“Come Back with Your Shield or On It”


Those are the words of my old English teacher, prior to my participation in any vocal competition:  “Come back with your shield or on it.” 


I love that.


I have been thinking a lot about dreams lately–not sleep-dreams–destiny dreams. You know, those plans you make for yourself when you are alone and never say out loud–the ones you began envisioning when you were just a kid.


What if…

I wonder…

Is it possible…


Do you know what I think, Dear Reader? I think realizing one’s dreams is just a matter of pulling the thing out of the atmosphere one corner at a time and tacking it down wherever we happen to catch it. What I mean by that is this:  rather than wait for the entire blanket of a dream to miraculously fall to the ground where we can wrap ourselves up in it, we should begin to pull whatever we can reach at the moment and bring it into our realm…and hang onto it. It may just be a small piece of the bigger picture, but it is a start.


And this, my friends, takes guts…

And tenacity…

And faith.


One of my old hens, “Peaches,” by name, found herself in a setting mood a few months back. She became determined to hatch out a brood of chicks and, once she and the other hens had amassed a clutch of about nine eggs, Peaches fluffed up on her haunches and began to set on those eggs with a diligence that would inspire the most pessimistic dreamer out there.

Twenty-one days passed and still she had not issued forth any chicks…but she would not give up on those eggs and then one day, Good Lookin’ and I drove up into the barnyard with more chicken scratch, and there was Peaches. Out from under her protective feathers toddled a bitty baby chick–just one–but what a beauty…and SUCH a proud mama!

None of the other eggs from that substantial clutch hatched. Later, we opened the eggs up to discover chicks that, for whatever reason, did not survive the transition from shell to nest, but that isn’t the point. The real story here is that Peaches’ determination to invest in what she had paid off with the position of motherhood, regardless of the number of offspring. She had attained her heart’s desire (yes, I fancy she has a heart).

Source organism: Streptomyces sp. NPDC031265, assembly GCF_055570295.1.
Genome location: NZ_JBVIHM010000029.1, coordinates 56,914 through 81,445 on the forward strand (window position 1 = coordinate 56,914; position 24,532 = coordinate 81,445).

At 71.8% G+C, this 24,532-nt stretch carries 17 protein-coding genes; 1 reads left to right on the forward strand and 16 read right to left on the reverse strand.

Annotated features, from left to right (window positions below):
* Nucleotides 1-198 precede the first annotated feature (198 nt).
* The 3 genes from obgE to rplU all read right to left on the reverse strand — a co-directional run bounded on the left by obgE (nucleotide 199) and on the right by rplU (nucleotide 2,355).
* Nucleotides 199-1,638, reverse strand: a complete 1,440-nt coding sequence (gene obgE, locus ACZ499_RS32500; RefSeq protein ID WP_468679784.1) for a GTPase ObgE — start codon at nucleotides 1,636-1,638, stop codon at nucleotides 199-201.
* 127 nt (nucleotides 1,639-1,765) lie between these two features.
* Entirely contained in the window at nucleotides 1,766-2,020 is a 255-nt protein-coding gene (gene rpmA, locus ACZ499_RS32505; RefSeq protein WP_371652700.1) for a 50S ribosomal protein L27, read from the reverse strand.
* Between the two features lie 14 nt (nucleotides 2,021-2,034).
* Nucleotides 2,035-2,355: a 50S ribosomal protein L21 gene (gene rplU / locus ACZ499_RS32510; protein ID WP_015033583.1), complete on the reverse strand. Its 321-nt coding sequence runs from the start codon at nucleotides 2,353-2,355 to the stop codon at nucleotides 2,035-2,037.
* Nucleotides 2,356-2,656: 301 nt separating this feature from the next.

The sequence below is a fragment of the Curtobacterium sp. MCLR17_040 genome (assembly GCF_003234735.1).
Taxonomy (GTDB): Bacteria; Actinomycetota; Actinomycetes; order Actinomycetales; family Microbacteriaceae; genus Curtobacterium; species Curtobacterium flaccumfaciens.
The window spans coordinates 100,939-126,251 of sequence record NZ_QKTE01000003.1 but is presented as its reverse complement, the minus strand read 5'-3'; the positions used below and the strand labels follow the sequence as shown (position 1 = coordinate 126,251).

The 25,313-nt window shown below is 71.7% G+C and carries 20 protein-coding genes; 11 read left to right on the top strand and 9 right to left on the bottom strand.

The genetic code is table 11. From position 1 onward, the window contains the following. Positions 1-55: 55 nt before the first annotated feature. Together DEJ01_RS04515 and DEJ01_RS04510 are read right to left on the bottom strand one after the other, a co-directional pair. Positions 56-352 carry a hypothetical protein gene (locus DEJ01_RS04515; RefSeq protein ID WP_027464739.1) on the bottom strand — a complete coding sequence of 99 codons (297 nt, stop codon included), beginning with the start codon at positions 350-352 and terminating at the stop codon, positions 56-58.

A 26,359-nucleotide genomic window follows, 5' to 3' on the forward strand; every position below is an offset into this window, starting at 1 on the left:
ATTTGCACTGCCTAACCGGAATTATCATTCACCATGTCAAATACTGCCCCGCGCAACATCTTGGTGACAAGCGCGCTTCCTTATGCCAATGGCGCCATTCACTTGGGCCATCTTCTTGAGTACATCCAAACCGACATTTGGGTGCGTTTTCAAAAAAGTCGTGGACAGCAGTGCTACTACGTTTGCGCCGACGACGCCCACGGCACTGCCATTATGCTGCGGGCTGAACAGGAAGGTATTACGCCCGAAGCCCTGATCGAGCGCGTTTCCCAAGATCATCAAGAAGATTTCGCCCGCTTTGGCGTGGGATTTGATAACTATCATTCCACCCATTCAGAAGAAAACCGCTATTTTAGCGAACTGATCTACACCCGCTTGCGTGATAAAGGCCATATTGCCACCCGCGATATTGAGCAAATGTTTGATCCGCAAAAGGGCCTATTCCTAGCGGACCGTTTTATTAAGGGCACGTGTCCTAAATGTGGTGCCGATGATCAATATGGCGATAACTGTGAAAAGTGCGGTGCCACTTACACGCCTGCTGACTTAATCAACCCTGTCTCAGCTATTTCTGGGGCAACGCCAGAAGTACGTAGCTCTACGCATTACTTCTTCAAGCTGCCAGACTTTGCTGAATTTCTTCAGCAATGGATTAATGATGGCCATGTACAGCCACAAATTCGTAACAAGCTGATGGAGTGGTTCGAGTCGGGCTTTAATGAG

I know, I know, Dear Reader…you are thinking my chicken story is simplistic at best. But, really, doesn’t it do the job of illustrating the importance of getting started with what is right in front of you?

I think so.


Richard M. DeVos said, “It is impossible to win the race unless you venture to run, impossible to win the victory unless you dare to battle.” Perhaps the secret to realizing a dream is to start with what you have.


Go on, Dear Reader, go out and take that victory once and for all…or die trying. 





I have a thing for Bald Eagles.

Yesterday, Good Lookin’ and I took the Four Blessings with us to pick up a studly rooster for our six hens (they need a bodyguard) and as we drove along through the foothills, we came across two Baldies, roosting in a giant, old cottonwood.


Ya know, you don’t REALLY realize just how big these birds are until you get up close…WHOA! That five-foot wingspan  suddenly comes into perspective and you begin to appreciate the wonder of it all.

Our family has always considered the Bald Eagle a special sign of freedom and promise from God. Every time we see one, we know God’s talkin’ to us. It’s awesome!


This was a particularly significant weekend in my life. On Saturday, February 25, 2012, I was licensed and publicly ordained as a minister of the Gospel. Just even typing this makes me want to cry.  My friends and family were there, the words of the license a perfect expression of my heart’s desire, and Jason Upton and his band backed me up and spoke over me….humbling…



The fulfillment of  a dream.

You see, Dear Reader, some people are destined to be business owners and some teachers and some scientists and some antiques dealers and some dog walkers and some clerks…

I was born to minister.

It’s a good thing perfection is not a prerequisite to being a minister; I would not be qualified.

Nah. I’m still just Kelly. Only now I have more opportunities to do what I really love.

My favorite quote comes from my heroine, Joan of Arc. When asked what had led her to do what she had done, she said, “…I was born for this.”